Thomism also played a major role in Catholic debates with the Protestant Reformers. Thomist theses shaped the Catholic Counter-Reformation inspired by the Council of Trent. At the same time, half a world away, Thomist thinkers in the New World defended the humanity of the native peoples against the deprecations of some European settlers. From these stout defenses of the natives’ dignity emerged theories of human rights and international law that hold sway even today. A statue of Francisco de Vitoria (1492–1546), a leading figure of the Thomist School of Salamanca, stands in the gardens of the United Nations headquarters in New York City.
The wars of religion in the seventeenth century, the French Revolution in the eighteenth century, and the Napoleonic wars in the nineteenth century adversely affected Thomist teachers. Numbers and institutions fell into decline. In 1879, however, Pope Leo XIII called for the restoration of the study of St. Thomas in all Catholic schools and universities. Leo’s decree bore its fruit in the early twentieth century, when Thomist scholars could be found worldwide wrestling with the philosophical, theological, and political questions of the day. Thomist intellectuals helped to draft the U.N. Declaration of Human Rights, as well as the report of Quebec’s Tremblay Commission. Thomist theologians participated in the deliberations of the Second Vatican Council, which canonized the theological method of St. Thomas in its decree on the formation of priests: “In order that students may illumine the mysteries of salvation as completely as possible, they should learn to penetrate them more deeply with the help of speculation, under the guidance of St. Thomas.” During his twenty-eight-year implementation of the Council, Pope John Paul II took this decree to heart, not only placing a Thomist stamp on own brand of personalist thought but also applying Aquinas’s doctrines to critical discussions of theology and morality. Citations of Aquinas appear in the encyclicals of Pope Benedict XVI and Pope Francis.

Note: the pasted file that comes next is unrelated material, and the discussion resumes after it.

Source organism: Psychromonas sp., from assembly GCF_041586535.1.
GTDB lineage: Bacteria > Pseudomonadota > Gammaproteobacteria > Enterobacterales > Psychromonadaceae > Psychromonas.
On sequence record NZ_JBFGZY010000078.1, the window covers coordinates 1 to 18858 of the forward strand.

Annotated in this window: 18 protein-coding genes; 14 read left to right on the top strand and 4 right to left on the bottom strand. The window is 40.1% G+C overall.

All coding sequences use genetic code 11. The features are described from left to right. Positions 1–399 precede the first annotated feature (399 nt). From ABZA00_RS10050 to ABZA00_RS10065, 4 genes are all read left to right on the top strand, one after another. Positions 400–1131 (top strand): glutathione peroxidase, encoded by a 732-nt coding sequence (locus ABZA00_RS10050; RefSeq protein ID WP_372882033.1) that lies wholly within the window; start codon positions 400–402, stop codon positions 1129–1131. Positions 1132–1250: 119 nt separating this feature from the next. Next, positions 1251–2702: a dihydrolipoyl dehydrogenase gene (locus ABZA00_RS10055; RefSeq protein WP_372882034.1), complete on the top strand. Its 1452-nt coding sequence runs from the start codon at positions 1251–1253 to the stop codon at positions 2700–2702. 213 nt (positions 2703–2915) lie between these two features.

Thomism today remains a vibrant force in the intellectual world. It continues to attract young adherents from a variety of academic disciplines. Through centers of Thomistic study in countries around the globe—including Chile, Argentina, France, Switzerland, Holland, Italy, Poland, China, Australia, Canada, and the United States—Thomist intellectuals engage the best of contemporary thought. The Thomistic Institute in Washington, D.C., for example, organizes philosophical and theological discussions on secular campuses around the country. It also houses a project to develop a Thomistic understanding of evolution. Elsewhere, Thomist thinkers have taken the lead in the renewal of virtue ethics. In Europe, the Thomist principles of Jacques Maritain’s Christian democracy continue to influence numerous political parties.
Thomism boasts a proud tradition. Its pursuit of wisdom has guided Christian thinking for eight centuries. Under the glaring gaze of its naysayers—and under the spotlights of the national media—the Thomism is ready for its close-up.